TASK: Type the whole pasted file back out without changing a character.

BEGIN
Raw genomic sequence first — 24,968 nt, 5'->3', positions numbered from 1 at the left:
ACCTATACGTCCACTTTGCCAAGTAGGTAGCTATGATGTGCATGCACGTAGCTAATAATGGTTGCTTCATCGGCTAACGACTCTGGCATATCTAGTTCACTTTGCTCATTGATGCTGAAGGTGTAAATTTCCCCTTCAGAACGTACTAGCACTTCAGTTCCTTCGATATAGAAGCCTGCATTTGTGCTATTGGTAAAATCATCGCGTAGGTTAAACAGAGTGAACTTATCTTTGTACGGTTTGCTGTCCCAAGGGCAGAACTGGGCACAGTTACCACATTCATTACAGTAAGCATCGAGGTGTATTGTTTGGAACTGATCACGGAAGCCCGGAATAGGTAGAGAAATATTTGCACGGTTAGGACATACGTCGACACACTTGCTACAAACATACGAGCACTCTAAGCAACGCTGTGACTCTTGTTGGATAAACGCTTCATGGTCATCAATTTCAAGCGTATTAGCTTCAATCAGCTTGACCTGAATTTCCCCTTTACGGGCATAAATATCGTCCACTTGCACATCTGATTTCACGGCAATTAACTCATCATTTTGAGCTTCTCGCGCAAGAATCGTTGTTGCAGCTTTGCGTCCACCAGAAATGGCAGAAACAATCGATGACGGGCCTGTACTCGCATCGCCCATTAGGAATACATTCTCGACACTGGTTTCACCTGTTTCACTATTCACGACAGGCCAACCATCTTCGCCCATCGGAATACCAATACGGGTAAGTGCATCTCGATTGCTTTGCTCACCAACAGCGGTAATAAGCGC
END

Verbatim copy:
Raw genomic sequence first — 24,968 nt, 5'->3', positions numbered from 1 at the left:
ACCTATACGTCCACTTTGCCAAGTAGGTAGCTATGATGTGCATGCACGTAGCTAATAATGGTTGCTTCATCGGCTAACGACTCTGGCATATCTAGTTCACTTTGCTCATTGATGCTGAAGGTGTAAATTTCCCCTTCAGAACGTACTAGCACTTCAGTTCCTTCGATATAGAAGCCTGCATTTGTGCTATTGGTAAAATCATCGCGTAGGTTAAACAGAGTGAACTTATCTTTGTACGGTTTGCTGTCCCAAGGGCAGAACTGGGCACAGTTACCACATTCATTACAGTAAGCATCGAGGTGTATTGTTTGGAACTGATCACGGAAGCCCGGAATAGGTAGAGAAATATTTGCACGGTTAGGACATACGTCGACACACTTGCTACAAACATACGAGCACTCTAAGCAACGCTGTGACTCTTGTTGGATAAACGCTTCATGGTCATCAATTTCAAGCGTATTAGCTTCAATCAGCTTGACCTGAATTTCCCCTTTACGGGCATAAATATCGTCCACTTGCACATCTGATTTCACGGCAATTAACTCATCATTTTGAGCTTCTCGCGCAAGAATCGTTGTTGCAGCTTTGCGTCCACCAGAAATGGCAGAAACAATCGATGACGGGCCTGTACTCGCATCGCCCATTAGGAATACATTCTCGACACTGGTTTCACCTGTTTCACTATTCACGACAGGCCAACCATCTTCGCCCATCGGAATACCAATACGGGTAAGTGCATCTCGATTGCTTTGCTCACCAACAGCGGTAATAAGCGC